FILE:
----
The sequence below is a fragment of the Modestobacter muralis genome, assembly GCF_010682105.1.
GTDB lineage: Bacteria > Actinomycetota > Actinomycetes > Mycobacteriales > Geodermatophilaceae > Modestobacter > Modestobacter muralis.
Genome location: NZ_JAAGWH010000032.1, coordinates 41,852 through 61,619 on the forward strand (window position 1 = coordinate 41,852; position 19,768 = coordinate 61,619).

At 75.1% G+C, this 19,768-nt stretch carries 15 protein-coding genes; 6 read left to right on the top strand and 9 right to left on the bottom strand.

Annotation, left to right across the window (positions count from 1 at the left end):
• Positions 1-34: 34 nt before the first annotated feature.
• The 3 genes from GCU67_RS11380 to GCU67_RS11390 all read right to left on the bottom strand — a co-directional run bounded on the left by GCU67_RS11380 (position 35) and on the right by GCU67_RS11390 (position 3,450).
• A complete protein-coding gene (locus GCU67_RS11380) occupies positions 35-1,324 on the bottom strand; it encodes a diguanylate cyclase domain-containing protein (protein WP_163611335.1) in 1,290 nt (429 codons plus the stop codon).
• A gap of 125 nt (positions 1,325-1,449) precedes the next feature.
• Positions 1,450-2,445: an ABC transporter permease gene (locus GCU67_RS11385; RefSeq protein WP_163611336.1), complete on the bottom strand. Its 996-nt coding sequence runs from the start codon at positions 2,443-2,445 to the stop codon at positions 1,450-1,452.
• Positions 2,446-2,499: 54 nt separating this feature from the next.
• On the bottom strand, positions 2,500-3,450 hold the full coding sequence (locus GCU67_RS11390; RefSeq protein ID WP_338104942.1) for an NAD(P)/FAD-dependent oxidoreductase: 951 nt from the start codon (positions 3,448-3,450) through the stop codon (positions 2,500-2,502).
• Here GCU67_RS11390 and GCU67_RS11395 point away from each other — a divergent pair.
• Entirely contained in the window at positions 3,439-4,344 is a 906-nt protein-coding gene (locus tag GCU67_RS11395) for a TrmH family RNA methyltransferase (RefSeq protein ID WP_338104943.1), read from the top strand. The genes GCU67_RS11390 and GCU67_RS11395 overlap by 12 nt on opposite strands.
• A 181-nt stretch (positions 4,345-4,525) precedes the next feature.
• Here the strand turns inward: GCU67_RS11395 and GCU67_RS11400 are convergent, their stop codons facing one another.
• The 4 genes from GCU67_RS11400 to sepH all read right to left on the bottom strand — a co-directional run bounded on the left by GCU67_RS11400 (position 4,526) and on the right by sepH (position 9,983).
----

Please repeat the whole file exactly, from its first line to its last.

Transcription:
The sequence below is a fragment of the Modestobacter muralis genome, assembly GCF_010682105.1.
GTDB lineage: Bacteria > Actinomycetota > Actinomycetes > Mycobacteriales > Geodermatophilaceae > Modestobacter > Modestobacter muralis.
Genome location: NZ_JAAGWH010000032.1, coordinates 41,852 through 61,619 on the forward strand (window position 1 = coordinate 41,852; position 19,768 = coordinate 61,619).

At 75.1% G+C, this 19,768-nt stretch carries 15 protein-coding genes; 6 read left to right on the top strand and 9 right to left on the bottom strand.

Annotation, left to right across the window (positions count from 1 at the left end):
• Positions 1-34: 34 nt before the first annotated feature.
• The 3 genes from GCU67_RS11380 to GCU67_RS11390 all read right to left on the bottom strand — a co-directional run bounded on the left by GCU67_RS11380 (position 35) and on the right by GCU67_RS11390 (position 3,450).
• A complete protein-coding gene (locus GCU67_RS11380) occupies positions 35-1,324 on the bottom strand; it encodes a diguanylate cyclase domain-containing protein (protein WP_163611335.1) in 1,290 nt (429 codons plus the stop codon).
• A gap of 125 nt (positions 1,325-1,449) precedes the next feature.
• Positions 1,450-2,445: an ABC transporter permease gene (locus GCU67_RS11385; RefSeq protein WP_163611336.1), complete on the bottom strand. Its 996-nt coding sequence runs from the start codon at positions 2,443-2,445 to the stop codon at positions 1,450-1,452.
• Positions 2,446-2,499: 54 nt separating this feature from the next.
• On the bottom strand, positions 2,500-3,450 hold the full coding sequence (locus GCU67_RS11390; RefSeq protein ID WP_338104942.1) for an NAD(P)/FAD-dependent oxidoreductase: 951 nt from the start codon (positions 3,448-3,450) through the stop codon (positions 2,500-2,502).
• Here GCU67_RS11390 and GCU67_RS11395 point away from each other — a divergent pair.
• Entirely contained in the window at positions 3,439-4,344 is a 906-nt protein-coding gene (locus tag GCU67_RS11395) for a TrmH family RNA methyltransferase (RefSeq protein ID WP_338104943.1), read from the top strand. The genes GCU67_RS11390 and GCU67_RS11395 overlap by 12 nt on opposite strands.
• A 181-nt stretch (positions 4,345-4,525) precedes the next feature.
• Here the strand turns inward: GCU67_RS11395 and GCU67_RS11400 are convergent, their stop codons facing one another.
• The 4 genes from GCU67_RS11400 to sepH all read right to left on the bottom strand — a co-directional run bounded on the left by GCU67_RS11400 (position 4,526) and on the right by sepH (position 9,983).